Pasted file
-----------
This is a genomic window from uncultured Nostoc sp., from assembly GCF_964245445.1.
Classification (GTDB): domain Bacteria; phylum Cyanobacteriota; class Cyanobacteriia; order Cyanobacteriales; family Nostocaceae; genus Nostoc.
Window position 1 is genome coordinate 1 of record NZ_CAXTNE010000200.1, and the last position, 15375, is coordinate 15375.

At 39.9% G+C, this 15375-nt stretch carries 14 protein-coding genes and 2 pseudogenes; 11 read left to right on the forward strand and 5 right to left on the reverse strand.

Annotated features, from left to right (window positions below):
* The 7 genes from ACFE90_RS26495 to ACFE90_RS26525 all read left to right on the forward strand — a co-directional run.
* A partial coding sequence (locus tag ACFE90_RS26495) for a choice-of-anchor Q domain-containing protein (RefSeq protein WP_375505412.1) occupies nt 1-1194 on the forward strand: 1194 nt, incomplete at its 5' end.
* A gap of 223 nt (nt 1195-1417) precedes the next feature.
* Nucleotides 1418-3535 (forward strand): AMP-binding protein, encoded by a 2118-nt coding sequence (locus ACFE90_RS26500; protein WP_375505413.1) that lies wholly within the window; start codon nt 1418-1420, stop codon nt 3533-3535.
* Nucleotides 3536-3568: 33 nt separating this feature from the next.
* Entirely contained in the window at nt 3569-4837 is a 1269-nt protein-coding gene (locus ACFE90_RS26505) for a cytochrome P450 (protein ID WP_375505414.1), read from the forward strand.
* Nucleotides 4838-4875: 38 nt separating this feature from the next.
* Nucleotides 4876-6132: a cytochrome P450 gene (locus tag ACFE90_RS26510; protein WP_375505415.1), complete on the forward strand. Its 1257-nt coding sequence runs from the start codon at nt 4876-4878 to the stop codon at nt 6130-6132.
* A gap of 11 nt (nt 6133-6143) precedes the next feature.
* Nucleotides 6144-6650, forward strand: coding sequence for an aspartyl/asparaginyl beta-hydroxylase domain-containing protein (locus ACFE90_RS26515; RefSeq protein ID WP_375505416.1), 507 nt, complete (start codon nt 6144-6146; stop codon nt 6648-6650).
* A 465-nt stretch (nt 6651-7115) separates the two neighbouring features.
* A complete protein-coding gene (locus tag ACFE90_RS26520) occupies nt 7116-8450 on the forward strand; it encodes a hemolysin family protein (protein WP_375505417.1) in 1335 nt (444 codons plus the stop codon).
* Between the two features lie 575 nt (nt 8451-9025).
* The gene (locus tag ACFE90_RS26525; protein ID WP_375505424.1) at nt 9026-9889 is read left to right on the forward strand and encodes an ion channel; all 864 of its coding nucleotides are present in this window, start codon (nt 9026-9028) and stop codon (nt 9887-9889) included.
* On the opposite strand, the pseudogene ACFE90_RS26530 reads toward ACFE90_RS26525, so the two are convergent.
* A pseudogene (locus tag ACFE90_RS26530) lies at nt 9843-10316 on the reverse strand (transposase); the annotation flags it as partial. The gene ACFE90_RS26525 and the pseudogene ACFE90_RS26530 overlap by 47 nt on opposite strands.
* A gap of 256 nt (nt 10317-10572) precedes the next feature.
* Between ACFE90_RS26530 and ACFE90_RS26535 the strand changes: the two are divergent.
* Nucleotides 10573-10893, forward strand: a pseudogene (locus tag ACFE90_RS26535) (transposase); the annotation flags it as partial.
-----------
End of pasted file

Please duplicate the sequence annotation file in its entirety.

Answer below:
This is a genomic window from uncultured Nostoc sp., from assembly GCF_964245445.1.
Classification (GTDB): domain Bacteria; phylum Cyanobacteriota; class Cyanobacteriia; order Cyanobacteriales; family Nostocaceae; genus Nostoc.
Window position 1 is genome coordinate 1 of record NZ_CAXTNE010000200.1, and the last position, 15375, is coordinate 15375.

At 39.9% G+C, this 15375-nt stretch carries 14 protein-coding genes and 2 pseudogenes; 11 read left to right on the forward strand and 5 right to left on the reverse strand.

Annotated features, from left to right (window positions below):
* The 7 genes from ACFE90_RS26495 to ACFE90_RS26525 all read left to right on the forward strand — a co-directional run.
* A partial coding sequence (locus tag ACFE90_RS26495) for a choice-of-anchor Q domain-containing protein (RefSeq protein WP_375505412.1) occupies nt 1-1194 on the forward strand: 1194 nt, incomplete at its 5' end.
* A gap of 223 nt (nt 1195-1417) precedes the next feature.
* Nucleotides 1418-3535 (forward strand): AMP-binding protein, encoded by a 2118-nt coding sequence (locus ACFE90_RS26500; protein WP_375505413.1) that lies wholly within the window; start codon nt 1418-1420, stop codon nt 3533-3535.
* Nucleotides 3536-3568: 33 nt separating this feature from the next.
* Entirely contained in the window at nt 3569-4837 is a 1269-nt protein-coding gene (locus ACFE90_RS26505) for a cytochrome P450 (protein ID WP_375505414.1), read from the forward strand.
* Nucleotides 4838-4875: 38 nt separating this feature from the next.
* Nucleotides 4876-6132: a cytochrome P450 gene (locus tag ACFE90_RS26510; protein WP_375505415.1), complete on the forward strand. Its 1257-nt coding sequence runs from the start codon at nt 4876-4878 to the stop codon at nt 6130-6132.
* A gap of 11 nt (nt 6133-6143) precedes the next feature.
* Nucleotides 6144-6650, forward strand: coding sequence for an aspartyl/asparaginyl beta-hydroxylase domain-containing protein (locus ACFE90_RS26515; RefSeq protein ID WP_375505416.1), 507 nt, complete (start codon nt 6144-6146; stop codon nt 6648-6650).
* A 465-nt stretch (nt 6651-7115) separates the two neighbouring features.
* A complete protein-coding gene (locus tag ACFE90_RS26520) occupies nt 7116-8450 on the forward strand; it encodes a hemolysin family protein (protein WP_375505417.1) in 1335 nt (444 codons plus the stop codon).
* Between the two features lie 575 nt (nt 8451-9025).
* The gene (locus tag ACFE90_RS26525; protein ID WP_375505424.1) at nt 9026-9889 is read left to right on the forward strand and encodes an ion channel; all 864 of its coding nucleotides are present in this window, start codon (nt 9026-9028) and stop codon (nt 9887-9889) included.
* On the opposite strand, the pseudogene ACFE90_RS26530 reads toward ACFE90_RS26525, so the two are convergent.
* A pseudogene (locus tag ACFE90_RS26530) lies at nt 9843-10316 on the reverse strand (transposase); the annotation flags it as partial. The gene ACFE90_RS26525 and the pseudogene ACFE90_RS26530 overlap by 47 nt on opposite strands.
* A gap of 256 nt (nt 10317-10572) precedes the next feature.
* Between ACFE90_RS26530 and ACFE90_RS26535 the strand changes: the two are divergent.
* Nucleotides 10573-10893, forward strand: a pseudogene (locus tag ACFE90_RS26535) (transposase); the annotation flags it as partial.